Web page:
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  • Thursday, February 28, 2008 9:26am


Critics of Œbeggars’ are the stingiest

After reading the June 20 letter from Theresa Nguyen, regarding those that she refers to as homeless “beggars,” I felt compelled to respond.

Ms. Nguyen must be one of the conscripts in this ever-growing army of “compassionate conservatives.” These folks are part of the new moral didactic that have lots of criticism for the less fortunate, but offer little in the way of help. I find that the people, who are the most prolific with reasons why they should not offer charity to the destitute, are generally the stingiest with their own humanity throughout life.

Ms. Nguyen’s assertion that a “beggar” can earn up to $80,000 a year panhandling is preposterous. And her reference to the “research” that she has done is ludicrous.

Ms. Nguyen’s attitude is perplexing, but epidemic in this country. One could assume that at some time, Ms. Nguyen’s family was the beneficiary of generous U.S. immigration policy. That point seems to have been lost on her. Ms. Nguyen can sit in her ivory tower and view the homeless through that lens that has been clouded by Bothell myopia and affluence. Homelessness and poverty are but a few short steps away for many Americans. The misfortune of losing a job while supporting a family, or having an accident without the benefit of medical insurance has thrust many people into desperate circumstances. The affluence and arrogance of our society has allowed too many to lose sight of the golden rule, and comprehension of its meaning.

Ms. Nguyen should not look too far down her nose at those she castigates; an unanticipated mishap could cast her into the ranks of those that she so readily condemns.




Amendment would be bad for the city

It’s like the Terminator. Nobody likes it, it can do incredible damage, and it won’t go away. I’m talking about the proposed amendment to the Edmonds Development Code regarding PRDs (Planned Residential Developments).

This amendment would give builders exceptions to the code so they could tear trees down on irregular lots within our neighborhoods and squeeze as many houses on them as they can. And worst of all, a bureaucrat (Hearing Examiner) won’t decide if the development is wise, but whether it complies with this amendment. If the neighbors don’t like it, well, they can appeal to Superior Court.

The public has had at least three opportunities to comment on this amendment. Each time they were unanimous. Not one person spoke in favor of the amendment. All were against. Yet, here we go again. July 1 at the City Council meeting the public is once again urged to comment on the proposed amendment.

The citizens of Edmonds are being ignored. Come to the Council meeting to comment, once again, or catch the action on cable channel 21 at 12 and 7. If a councilmember votes for the proposed amendment, tell them they won’t be back.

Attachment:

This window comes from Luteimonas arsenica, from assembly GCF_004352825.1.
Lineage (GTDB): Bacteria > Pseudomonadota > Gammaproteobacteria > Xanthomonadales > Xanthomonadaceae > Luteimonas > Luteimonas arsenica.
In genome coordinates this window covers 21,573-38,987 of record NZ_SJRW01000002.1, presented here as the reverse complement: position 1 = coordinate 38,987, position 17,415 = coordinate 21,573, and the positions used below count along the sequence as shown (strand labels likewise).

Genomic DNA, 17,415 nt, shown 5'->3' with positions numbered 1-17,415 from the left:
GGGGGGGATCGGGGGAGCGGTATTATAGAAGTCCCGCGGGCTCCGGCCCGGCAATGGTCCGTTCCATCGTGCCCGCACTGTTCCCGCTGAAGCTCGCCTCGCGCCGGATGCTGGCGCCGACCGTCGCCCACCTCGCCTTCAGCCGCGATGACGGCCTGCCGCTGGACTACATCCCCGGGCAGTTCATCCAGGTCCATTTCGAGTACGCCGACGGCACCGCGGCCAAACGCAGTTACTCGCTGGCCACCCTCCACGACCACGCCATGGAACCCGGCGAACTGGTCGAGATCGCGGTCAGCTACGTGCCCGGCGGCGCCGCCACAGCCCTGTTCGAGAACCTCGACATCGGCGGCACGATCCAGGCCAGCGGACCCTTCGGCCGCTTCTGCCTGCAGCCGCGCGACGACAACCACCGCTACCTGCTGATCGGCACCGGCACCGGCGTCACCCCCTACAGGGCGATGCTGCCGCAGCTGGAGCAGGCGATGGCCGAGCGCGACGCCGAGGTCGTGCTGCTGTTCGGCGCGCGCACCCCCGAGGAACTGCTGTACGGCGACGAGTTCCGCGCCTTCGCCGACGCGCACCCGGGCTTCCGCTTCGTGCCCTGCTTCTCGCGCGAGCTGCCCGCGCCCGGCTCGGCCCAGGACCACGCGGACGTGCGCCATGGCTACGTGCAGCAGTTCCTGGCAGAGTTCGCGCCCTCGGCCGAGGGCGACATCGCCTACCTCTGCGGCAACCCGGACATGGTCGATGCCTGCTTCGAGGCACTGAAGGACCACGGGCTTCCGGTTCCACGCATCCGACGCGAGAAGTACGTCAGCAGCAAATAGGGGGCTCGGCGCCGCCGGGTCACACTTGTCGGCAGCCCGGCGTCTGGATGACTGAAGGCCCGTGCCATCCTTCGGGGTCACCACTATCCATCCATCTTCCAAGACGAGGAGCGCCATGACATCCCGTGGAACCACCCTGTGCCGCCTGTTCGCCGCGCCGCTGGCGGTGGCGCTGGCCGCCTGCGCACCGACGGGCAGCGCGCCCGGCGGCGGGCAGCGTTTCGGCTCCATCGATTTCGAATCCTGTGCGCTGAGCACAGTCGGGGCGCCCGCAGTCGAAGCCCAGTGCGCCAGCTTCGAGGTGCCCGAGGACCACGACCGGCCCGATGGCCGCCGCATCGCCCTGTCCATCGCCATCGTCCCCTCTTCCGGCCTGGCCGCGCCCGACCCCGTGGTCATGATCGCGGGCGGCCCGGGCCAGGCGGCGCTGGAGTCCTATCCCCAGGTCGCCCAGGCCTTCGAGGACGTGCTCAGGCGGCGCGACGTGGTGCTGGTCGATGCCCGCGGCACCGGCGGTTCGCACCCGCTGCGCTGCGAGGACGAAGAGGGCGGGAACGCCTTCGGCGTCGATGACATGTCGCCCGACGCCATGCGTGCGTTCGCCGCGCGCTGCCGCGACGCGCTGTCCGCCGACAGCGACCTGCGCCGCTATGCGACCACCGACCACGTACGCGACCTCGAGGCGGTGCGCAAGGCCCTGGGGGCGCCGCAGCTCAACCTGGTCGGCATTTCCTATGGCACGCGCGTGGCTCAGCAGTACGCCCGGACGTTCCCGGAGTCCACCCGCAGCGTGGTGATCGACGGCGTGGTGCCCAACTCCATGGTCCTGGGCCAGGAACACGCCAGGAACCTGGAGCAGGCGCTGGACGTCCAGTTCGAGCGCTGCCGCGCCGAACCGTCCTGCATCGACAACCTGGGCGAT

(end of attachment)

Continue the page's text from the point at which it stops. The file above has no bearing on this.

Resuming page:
Same-sex marriage

Canada population, holidays in danger

There has been considerable publicity of late concerning the proposed same-sex marriages in Canada.

This has raised several questions. Since a prime principle of marriage is the propagation of the species, does this mean that the population of Canada will now decrease?

An additional factor, particularly at this time of year, is what will happen to Mother’s Day and Father’s Day.



Summer vacations

Get your mail taken care of while gone

Of all the things you should try to remember before you go on vacation, one of the most important is taking care of your mail. It can be as simple as having a neighbor look after it, having your Post Office hold it, or having it forwarded to your vacation spot.

If your vacation is less than 30 days, it will probably make sense to have the Post Office hold your mail until your return. Plan early. It’s a good idea to submit your vacation hold at least one week in advance. You can submit your hold mail or redelivery request through www.usps.com or by calling 1-800-ASK-USPS (1 -800-275-8777). Or you can just stop by your local Post Office or ask your letter carrier for a vacation hold form. Be sure to fill in all appropriate boxes, including the start and ending dates. Print in easy-to-read block letters.

All of your mail will be held until your return and delivery will resume on the day indicated. If you normally get a lot of mail, you might want to stop by the Post Office on your return to pick up your mail, as it may be too much to fit in your mailbox in one delivery.

If you plan an extended vacation, or your destination would allow for mail delivery, you might consider a temporary forward (not more than 12 months). Many retired people who spend their winters in the south use this method to receive their mail.

When you submit a temporary forward, again submit it early and make sure the information is legible. Allow about five working days for the Postal Service to add this forward to its computerized forwarding system. First-Class Mail, Priority Mail and Express Mail are forwarded free. Periodicals are forwarded free for 60 days. Parcels may require additional postage. Mailer applied endorsements on individual pieces of mail such as “Address Service Requested” mail, or “Return Service Requested,” may make that mail non-forwardable.

So take your vacation free of worry. Wherever you go, your mail can follow. Or it can wait patiently until your return. The choice is yours.



Edmonds Post Office

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